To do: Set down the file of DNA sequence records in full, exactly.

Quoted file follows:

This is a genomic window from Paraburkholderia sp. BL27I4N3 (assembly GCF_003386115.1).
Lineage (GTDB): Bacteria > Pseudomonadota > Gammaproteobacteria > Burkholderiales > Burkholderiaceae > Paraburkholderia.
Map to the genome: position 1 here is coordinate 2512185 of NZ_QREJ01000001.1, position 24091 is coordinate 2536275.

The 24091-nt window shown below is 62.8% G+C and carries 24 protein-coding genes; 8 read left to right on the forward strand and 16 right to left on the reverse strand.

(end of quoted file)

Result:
This is a genomic window from Paraburkholderia sp. BL27I4N3 (assembly GCF_003386115.1).
Lineage (GTDB): Bacteria > Pseudomonadota > Gammaproteobacteria > Burkholderiales > Burkholderiaceae > Paraburkholderia.
Map to the genome: position 1 here is coordinate 2512185 of NZ_QREJ01000001.1, position 24091 is coordinate 2536275.

The 24091-nt window shown below is 62.8% G+C and carries 24 protein-coding genes; 8 read left to right on the forward strand and 16 right to left on the reverse strand.